Many art mediums require bodily movement. Sculpting, pottery, and rug-tufting are a few mediums that get you up and moving. Other forms of artistic expression like dance and performance art are all about moving the body!  


  1. Improve your Fine Motor Skills 


Artistic activities often require precise movements and control of tools such as brushes, pencils, or sculpting tools. Practicing these movements can improve hand-eye coordination and fine motor control over time. Artistic activities often involve understanding and manipulating spatial relationships, such as proportions, perspective, and symmetry. Practicing these skills enhances spatial awareness and the ability to accurately perceive and represent objects in two or three dimensions. For example, knitting, cross-stitching, embroidery, and other fiber arts are perfect for those looking to improve their fine motor skills, as the hand-eye co-ordination needed to create art with threads and fabrics requires a precise attention to detail.  


  1. Create Social Connections  


Art doesn’t have to be a solo project! The great thing about art is that it brings people together and is so much more fun when it’s shared! Try joining a local art club, like a “stitch-and-bitch” or take up lessons at a community art centre or museum. If you’re a more experienced artist or want to take your hobby to the next level, consider joining a makerspace or paying for a membership to a community studio space so you can make art alongside other artists. If getting out to meet people is a barrier, you can also join a chat room or website online dedicated to sharing your art with others.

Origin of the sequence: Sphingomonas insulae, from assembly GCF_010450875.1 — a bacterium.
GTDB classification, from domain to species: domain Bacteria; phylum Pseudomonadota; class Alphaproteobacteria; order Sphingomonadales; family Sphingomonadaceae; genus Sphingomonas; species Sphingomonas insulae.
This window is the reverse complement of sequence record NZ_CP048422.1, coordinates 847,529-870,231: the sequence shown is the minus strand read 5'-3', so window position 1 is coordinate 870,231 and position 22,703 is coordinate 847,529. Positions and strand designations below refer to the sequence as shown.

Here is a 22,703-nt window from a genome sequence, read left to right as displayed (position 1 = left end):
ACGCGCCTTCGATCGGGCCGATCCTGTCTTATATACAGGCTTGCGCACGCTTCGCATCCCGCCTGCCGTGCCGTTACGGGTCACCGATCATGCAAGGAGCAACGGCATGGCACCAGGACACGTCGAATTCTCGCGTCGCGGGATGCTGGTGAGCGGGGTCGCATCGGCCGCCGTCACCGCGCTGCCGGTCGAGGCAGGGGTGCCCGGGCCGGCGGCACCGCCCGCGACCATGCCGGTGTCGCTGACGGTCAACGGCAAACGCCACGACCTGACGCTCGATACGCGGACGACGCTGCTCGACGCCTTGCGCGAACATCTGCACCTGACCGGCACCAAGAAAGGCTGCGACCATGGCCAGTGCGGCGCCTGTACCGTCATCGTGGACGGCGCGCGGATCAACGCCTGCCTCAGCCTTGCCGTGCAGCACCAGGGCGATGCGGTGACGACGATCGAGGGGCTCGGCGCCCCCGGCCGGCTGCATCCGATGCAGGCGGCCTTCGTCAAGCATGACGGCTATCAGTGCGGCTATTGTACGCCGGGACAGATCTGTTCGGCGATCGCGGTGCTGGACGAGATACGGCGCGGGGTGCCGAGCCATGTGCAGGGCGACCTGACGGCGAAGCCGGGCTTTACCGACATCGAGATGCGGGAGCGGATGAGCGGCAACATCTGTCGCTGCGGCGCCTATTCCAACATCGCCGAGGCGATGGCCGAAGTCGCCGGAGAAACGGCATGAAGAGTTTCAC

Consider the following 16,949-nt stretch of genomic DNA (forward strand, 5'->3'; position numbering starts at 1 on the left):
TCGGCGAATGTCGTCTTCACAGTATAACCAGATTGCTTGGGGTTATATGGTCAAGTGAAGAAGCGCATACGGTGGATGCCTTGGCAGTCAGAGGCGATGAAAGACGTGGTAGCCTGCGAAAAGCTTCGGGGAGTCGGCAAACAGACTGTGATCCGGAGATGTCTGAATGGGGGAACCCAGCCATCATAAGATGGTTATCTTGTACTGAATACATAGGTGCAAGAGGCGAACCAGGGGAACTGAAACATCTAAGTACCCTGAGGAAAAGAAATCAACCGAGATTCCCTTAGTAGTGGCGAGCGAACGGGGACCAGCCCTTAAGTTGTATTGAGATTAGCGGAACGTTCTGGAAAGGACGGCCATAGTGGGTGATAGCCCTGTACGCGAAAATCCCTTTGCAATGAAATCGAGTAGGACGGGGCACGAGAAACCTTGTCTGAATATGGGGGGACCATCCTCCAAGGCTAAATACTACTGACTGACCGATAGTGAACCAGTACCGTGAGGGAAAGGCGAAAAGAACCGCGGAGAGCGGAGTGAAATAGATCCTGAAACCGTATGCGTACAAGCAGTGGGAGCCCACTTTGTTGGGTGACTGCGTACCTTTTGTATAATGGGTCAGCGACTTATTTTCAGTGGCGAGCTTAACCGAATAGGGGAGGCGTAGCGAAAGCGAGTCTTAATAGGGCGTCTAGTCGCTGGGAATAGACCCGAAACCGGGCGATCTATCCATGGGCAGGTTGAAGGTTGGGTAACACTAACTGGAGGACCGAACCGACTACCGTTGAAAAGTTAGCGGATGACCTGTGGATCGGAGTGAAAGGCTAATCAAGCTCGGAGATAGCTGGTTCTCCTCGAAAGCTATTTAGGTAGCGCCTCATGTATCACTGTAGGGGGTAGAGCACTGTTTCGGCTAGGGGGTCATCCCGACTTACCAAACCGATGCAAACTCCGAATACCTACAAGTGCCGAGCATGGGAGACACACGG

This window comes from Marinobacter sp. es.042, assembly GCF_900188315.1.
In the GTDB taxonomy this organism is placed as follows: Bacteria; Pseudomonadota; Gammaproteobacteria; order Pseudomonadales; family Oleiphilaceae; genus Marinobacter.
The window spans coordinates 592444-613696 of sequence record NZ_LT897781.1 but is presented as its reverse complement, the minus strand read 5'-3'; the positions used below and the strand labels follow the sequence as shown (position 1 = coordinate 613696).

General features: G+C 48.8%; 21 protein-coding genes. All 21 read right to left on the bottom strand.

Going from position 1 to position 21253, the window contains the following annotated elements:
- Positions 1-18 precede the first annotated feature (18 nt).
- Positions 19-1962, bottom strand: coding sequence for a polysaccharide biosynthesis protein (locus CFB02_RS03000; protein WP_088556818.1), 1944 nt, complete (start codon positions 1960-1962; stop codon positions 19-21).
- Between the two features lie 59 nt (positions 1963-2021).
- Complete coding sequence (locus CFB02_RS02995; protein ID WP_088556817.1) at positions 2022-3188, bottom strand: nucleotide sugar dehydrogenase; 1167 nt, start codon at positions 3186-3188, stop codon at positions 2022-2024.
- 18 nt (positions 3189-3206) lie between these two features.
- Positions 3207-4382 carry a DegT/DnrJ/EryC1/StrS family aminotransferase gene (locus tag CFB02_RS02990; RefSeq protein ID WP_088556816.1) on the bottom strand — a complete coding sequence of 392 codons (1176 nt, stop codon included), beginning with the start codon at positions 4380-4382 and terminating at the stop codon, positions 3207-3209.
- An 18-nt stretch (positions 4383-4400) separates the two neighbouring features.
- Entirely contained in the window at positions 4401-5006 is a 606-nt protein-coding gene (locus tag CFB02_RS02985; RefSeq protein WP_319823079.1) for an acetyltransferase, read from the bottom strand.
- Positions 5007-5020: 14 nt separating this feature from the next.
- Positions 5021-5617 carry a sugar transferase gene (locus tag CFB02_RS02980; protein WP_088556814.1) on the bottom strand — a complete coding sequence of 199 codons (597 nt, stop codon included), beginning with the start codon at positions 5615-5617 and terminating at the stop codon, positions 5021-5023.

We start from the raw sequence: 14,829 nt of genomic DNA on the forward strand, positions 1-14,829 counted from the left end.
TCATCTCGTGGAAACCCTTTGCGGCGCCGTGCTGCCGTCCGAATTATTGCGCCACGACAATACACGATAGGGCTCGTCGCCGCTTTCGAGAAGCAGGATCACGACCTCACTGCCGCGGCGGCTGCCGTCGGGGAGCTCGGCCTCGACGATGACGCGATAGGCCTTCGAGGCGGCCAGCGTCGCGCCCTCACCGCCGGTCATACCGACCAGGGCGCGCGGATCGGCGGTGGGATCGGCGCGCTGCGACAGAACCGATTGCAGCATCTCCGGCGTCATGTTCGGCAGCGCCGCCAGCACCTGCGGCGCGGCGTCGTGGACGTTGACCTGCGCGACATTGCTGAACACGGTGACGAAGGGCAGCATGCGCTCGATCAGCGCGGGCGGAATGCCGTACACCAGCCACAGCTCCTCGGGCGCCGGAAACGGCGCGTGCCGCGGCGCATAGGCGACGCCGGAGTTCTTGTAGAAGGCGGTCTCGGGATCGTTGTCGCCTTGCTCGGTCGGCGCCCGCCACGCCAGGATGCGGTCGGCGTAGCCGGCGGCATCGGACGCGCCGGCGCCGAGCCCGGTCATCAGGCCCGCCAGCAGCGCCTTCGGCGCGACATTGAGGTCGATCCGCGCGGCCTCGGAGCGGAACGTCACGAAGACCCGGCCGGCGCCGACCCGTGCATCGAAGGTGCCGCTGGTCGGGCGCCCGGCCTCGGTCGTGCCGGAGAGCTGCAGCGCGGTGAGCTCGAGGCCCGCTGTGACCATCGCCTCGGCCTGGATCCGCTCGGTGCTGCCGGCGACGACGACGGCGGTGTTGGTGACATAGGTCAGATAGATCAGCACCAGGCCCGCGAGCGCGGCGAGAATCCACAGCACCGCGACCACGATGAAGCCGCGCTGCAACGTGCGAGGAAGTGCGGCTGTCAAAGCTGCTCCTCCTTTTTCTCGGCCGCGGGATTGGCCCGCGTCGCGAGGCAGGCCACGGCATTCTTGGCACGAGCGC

A makerspace
A makerspace

  1. Sense of Purpose 


Art can imbue life with meaning and significance. Through the creation and appreciation of art, we can explore existential questions, confront challenging emotions, and find beauty in the world around us. Engaging with art in this way can provide a sense of purpose by helping us find meaning in our experiences and relationships. For some, creating art is a way to leave a legacy and make a positive impact on the world. Whether through inspiring others, raising awareness about important issues, or contributing to cultural dialogue, art has the power to shape society and influence future generations.  


Tips for Getting Started  


  1. Start Small 


You might be tempted to do a deep dive into a new art form or hobby but hold your horses! Art supplies can get expensive depending on what type of art you want to try, so dip your toes in first. For example, you might be tempted to spend a lot of money on embroidery materials (threads, fabric, hoops, needles, etc.), but to start out you may want to get a premade embroidery kit that already has all the tools and supplies you need for a project to test out how you like it and if you want to continue on with it.  


  1. Use What’s Around You  


If you don’t want to spend a lot of money on art supplies, use what’s around you at home! You can use pens and paper to draw or recycle old containers to make dioramas. Get creative and see what you can make! If you need to supplement your materials, a trip to a dollar store for a few essentials like paint and glue won’t break the bank.  

A miniature
A miniature

  1. Get Out into Nature 


Nature can be an endless source of inspiration for art and creativity, and studies show that spending time in nature is good for our overall wellbeing. Next time you’re able, go out in nature with a pencil and sketchpad. Draw what you see or make impressions with leaves! You can even try your hand at making art with nature itself, like Andy Goldsworthy. 

Andy Goldsworthy art
Andy Goldsworthy art

In conclusion, there are many health benefits to making art! Art can provide us with a therapeutic outlet for our emotions, reduce stress, increase our self-awareness, and improve our overall well-being. Overall, incorporating art into one's life can be a powerful tool for promoting mental health and fostering personal growth. 

As always, if you are looking to book an appointment with any one of the therapists at Relationship Matters you may contact us via email at, or by phone at (226) 894-4112.